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Re: [RFC PATCH 0/3] Automatically convert configure options to meson bui

From: Daniel P . Berrangé
Subject: Re: [RFC PATCH 0/3] Automatically convert configure options to meson build options
Date: Mon, 14 Sep 2020 10:12:44 +0100
User-agent: Mutt/1.14.6 (2020-07-11)

On Sun, Sep 13, 2020 at 12:05:31PM +0200, Paolo Bonzini wrote:
> Right now meson_options.txt lists less than a dozen options, but about
> 40 more could come as configure tests are converted and moved to
> meson.build.  Each option needs code in configure to parse it and pass
> the option down to Meson as a -D command-line argument; in addition the
> default must be duplicated between configure and meson_options.txt.
> This series tries to remove the code duplication by passing unknown
> --enable and --disable options to a Python program, and using
> Meson's introspection support to match those to meson_options.txt
> The disadvantages are:
> - because we parse command-line options before meson is available,
> the introspection output is stored in the source tree.  The output
> is slightly modified using the "jq" tool in order to ensure that it's
> stable and that modifications to meson_buildoptions.txt do not cause
> horrible conflicts.  This is the main reason for the unattractive
> diffstat (the number of JSON lines added is higher than the number
> of configure lines removed, though of course the latter are code
> that must be maintained manually and the former is not).
> - we now need Python to generate the full help, so if Python is
> missing we can only print a partial message and direct the user
> to specify the interpreter with --python.  It would be possible to fix
> this by rewriting the script in Perl (at least on Fedora, JSON::PP is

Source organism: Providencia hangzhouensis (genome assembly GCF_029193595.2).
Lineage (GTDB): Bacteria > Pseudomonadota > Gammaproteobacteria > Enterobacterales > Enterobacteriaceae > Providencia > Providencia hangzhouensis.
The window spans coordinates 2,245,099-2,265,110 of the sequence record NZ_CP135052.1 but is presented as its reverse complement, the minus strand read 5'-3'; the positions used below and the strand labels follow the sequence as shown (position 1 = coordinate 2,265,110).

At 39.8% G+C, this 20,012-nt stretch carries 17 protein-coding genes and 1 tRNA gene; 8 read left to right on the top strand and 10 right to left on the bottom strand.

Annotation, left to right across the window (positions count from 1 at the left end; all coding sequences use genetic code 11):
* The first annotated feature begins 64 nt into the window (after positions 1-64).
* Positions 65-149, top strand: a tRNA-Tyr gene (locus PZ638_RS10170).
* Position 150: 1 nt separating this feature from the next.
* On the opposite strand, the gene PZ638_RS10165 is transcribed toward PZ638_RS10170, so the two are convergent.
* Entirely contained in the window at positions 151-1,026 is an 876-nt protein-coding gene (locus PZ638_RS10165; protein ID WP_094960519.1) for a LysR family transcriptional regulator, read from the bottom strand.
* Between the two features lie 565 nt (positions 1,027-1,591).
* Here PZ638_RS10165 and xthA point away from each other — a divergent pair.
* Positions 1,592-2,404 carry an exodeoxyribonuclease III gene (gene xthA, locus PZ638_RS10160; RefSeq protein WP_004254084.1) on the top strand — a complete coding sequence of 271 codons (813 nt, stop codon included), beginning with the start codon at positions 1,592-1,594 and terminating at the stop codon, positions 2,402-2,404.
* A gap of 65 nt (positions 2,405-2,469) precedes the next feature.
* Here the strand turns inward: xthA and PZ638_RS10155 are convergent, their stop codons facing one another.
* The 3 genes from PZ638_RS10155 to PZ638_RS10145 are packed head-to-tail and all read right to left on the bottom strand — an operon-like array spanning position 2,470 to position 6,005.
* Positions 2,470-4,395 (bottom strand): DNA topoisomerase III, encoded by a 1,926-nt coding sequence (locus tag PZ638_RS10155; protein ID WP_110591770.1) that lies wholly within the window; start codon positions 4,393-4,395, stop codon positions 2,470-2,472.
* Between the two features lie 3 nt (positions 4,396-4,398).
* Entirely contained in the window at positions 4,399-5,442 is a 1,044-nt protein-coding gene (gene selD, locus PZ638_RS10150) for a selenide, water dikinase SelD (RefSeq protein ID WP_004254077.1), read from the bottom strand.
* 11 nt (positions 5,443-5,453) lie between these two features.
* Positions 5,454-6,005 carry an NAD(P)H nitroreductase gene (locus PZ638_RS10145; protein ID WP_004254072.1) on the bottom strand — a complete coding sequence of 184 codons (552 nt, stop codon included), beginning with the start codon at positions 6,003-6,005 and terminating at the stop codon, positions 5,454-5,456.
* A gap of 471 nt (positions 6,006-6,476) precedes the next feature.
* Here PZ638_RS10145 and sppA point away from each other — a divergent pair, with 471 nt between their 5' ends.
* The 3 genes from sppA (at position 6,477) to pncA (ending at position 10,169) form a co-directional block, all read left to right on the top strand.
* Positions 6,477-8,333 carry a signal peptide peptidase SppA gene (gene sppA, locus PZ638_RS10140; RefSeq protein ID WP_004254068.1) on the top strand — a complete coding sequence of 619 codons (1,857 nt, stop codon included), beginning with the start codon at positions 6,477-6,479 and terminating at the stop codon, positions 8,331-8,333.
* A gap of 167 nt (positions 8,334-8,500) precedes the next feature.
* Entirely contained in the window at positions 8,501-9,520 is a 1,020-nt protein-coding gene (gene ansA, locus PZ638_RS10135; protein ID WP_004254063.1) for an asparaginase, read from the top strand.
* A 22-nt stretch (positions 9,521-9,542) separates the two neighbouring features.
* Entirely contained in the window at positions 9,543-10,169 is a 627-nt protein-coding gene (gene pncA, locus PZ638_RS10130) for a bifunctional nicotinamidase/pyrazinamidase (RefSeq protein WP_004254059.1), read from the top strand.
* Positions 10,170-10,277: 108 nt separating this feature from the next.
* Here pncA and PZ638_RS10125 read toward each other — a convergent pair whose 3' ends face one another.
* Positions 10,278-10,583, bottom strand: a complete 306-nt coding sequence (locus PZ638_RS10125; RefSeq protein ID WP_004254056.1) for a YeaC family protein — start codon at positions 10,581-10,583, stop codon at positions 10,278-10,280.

> always installed if Perl is, because it's a dependency for CPAN; I'd
> have to check Ubuntu and the BSDs), or if we want to write it as a
> Bourne shell script, to further massage the introspection output into
> for example TAB-separated values.

IMHO we should stay as far away from Perl as possible, and I say this as
someone who enjoys writing Perl scripts !  Perl is a significant barrier
to entry for potential contributors, because it just doesn't have the
wide knowledge base that it did in the past. You can expect most people
to have some familiarity with Python, or be able to pick it up fairly
easily in a way that just isn't possible in Perl.

As for shell, we have a never ending stream of bugs due to the wide
range of different shell impls which make portable coding very hard.

In general I think our overall goal should be to focus on getting down to
use of a single scripting language in QEMU, and that language clearly has
to be python3. We shouldn't introduce any new usage of Perl or Shell
in QEMU IMHO. Even if we think the usage will only be short term temporary
workaround, short term hacks in QEMU have a habit of living for years longer
than we expect.

> Opinions are welcome on whether this is worthwhile and how to solve
> the above doubts.

IIUC, the motivation of this series is just to remove some duplication
of defaults / args, nothing more than that ?

If correct, then I'd say it probably isn't worth the hassle. I'd say we
should focus effort on just converting more of configure to meson, as
quickly as practical, and not try to add much more magic that's only
relevant for the transition time.

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